You might have a nice navigation bar, but it doesn’t do any
navigation yet, and after backing out of the changes you made to the
tableView:didSelectRowAtIndexPath: method to
present a pop up, the code doesn’t tell you about the selected city
anymore. Let’s fix that now and implement a view controller and associated
view to present the city information to the application user.
Right-click on the Classes folder in the Groups & Files pane and
select Add→New File. Choose a
UIViewController subclass and tick the checkbox
to ask Xcode to generate an associated NIB file, as shown in Figure 5-17. When prompted, name
the new class
CityController.m, as this
will be the view controller we’re going to use to present the information
about our cities.
Figure 5-17. Select a UIViewController subclass and tick the checkbox for Xcode to create an associated XIB for the user interface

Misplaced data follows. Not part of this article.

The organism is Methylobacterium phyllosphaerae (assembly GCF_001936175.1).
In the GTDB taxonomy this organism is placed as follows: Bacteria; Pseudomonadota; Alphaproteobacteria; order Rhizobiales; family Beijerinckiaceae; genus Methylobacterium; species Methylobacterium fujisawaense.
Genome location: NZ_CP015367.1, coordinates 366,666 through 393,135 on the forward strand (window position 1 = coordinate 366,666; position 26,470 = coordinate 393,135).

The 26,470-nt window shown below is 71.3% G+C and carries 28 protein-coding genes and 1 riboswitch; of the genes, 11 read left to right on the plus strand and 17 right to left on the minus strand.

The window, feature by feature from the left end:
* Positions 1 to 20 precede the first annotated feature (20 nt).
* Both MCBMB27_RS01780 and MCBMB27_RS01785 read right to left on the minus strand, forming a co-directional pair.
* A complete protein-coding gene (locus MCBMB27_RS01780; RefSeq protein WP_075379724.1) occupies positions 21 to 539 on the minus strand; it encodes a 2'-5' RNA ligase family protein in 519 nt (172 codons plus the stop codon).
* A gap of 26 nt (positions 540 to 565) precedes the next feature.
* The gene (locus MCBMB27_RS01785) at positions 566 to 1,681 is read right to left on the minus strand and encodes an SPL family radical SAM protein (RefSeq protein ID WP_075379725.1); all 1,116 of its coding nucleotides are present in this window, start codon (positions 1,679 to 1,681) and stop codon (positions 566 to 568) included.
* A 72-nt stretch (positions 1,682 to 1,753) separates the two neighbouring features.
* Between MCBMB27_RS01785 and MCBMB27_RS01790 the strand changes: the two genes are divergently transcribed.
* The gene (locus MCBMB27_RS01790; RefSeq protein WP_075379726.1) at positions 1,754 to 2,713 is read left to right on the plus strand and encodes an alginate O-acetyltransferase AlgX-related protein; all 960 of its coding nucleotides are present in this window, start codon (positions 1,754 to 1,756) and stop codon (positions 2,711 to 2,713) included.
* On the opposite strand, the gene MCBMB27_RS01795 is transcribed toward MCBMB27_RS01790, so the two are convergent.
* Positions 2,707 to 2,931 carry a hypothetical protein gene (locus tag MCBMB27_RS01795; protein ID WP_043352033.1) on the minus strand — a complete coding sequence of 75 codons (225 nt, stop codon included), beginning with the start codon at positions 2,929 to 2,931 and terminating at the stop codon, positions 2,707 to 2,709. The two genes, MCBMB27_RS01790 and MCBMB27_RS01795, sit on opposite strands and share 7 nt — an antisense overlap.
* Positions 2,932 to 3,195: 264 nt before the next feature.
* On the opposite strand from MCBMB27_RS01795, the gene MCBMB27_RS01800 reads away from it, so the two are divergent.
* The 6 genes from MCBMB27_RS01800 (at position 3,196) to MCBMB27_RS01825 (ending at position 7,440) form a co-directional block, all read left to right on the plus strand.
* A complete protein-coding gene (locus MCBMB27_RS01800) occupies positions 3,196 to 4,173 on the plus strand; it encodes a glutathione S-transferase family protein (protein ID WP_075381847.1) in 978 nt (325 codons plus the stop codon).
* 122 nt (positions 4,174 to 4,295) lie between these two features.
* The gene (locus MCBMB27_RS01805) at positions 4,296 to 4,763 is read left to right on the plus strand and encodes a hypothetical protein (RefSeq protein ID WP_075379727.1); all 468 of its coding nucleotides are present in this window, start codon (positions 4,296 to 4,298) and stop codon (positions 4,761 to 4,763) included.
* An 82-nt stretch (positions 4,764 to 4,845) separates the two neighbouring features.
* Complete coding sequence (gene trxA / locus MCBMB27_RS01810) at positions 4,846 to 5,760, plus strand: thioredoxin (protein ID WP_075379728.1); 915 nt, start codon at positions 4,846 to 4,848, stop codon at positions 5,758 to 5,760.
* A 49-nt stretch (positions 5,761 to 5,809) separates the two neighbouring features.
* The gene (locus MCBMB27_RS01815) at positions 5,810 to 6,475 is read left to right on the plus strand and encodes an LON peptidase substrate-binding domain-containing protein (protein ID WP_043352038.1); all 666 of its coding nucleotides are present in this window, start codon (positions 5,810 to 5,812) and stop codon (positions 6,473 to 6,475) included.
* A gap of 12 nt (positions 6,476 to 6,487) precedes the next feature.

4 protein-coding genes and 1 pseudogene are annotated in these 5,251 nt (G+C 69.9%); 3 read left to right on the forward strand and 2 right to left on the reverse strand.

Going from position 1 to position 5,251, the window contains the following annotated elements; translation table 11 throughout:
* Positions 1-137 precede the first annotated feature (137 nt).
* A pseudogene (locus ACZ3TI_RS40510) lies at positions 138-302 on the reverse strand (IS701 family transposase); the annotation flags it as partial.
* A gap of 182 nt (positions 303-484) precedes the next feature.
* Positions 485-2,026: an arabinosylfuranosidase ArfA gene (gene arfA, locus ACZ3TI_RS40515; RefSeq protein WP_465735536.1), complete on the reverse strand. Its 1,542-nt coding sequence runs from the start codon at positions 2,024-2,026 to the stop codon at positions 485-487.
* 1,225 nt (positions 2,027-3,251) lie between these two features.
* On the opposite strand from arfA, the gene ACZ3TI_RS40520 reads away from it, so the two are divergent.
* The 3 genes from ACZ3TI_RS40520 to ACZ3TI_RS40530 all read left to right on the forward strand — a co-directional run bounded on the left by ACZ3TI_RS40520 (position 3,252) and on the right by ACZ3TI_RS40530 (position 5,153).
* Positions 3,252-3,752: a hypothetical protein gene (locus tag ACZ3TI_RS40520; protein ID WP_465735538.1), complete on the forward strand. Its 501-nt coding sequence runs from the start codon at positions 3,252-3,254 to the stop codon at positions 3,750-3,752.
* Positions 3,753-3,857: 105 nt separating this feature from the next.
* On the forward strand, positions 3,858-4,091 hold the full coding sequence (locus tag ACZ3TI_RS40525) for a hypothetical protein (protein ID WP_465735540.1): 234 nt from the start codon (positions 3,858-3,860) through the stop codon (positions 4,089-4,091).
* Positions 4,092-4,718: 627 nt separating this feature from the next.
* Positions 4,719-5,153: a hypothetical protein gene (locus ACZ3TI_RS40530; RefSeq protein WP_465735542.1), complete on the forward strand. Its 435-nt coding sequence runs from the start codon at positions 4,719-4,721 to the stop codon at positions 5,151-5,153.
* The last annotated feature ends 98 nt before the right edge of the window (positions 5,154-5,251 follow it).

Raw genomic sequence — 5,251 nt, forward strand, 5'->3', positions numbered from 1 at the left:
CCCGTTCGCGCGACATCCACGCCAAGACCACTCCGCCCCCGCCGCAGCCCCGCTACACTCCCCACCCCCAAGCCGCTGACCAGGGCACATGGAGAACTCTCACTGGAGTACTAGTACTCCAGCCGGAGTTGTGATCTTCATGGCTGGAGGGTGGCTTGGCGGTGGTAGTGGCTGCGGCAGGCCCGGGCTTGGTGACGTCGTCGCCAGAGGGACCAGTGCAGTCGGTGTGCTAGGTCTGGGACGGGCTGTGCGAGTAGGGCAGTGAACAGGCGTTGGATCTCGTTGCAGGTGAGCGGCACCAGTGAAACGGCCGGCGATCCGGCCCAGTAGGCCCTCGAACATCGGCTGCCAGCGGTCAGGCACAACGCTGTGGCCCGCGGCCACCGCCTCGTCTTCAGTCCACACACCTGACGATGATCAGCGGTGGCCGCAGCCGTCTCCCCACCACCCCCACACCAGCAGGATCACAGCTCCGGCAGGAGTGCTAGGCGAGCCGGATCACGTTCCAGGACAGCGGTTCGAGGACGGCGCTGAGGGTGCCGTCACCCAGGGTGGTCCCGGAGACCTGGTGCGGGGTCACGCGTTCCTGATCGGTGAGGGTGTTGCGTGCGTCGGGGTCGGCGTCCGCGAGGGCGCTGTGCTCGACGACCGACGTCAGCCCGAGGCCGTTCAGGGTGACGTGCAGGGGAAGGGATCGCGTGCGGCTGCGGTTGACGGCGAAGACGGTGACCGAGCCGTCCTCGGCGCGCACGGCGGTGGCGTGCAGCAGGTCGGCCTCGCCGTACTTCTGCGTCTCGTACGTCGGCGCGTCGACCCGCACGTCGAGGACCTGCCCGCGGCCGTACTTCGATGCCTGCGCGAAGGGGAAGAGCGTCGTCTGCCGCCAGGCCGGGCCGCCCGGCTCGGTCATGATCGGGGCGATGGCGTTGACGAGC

This will generate three new files: CityController.h, CityController.m, and CityController.xib. For neatness you might want to drag the CityController.xib file into the Resources folder of the project along with the other project NIB files.
Right now, the new NIB file is just a blank view. We’ll fix that
later, but first we need to add code to the
tableView:didSelectRowAtIndexPath: method in the
RootController.m class to open the new view when a
city is selected in the table view:
- (void)tableView:(UITableView ...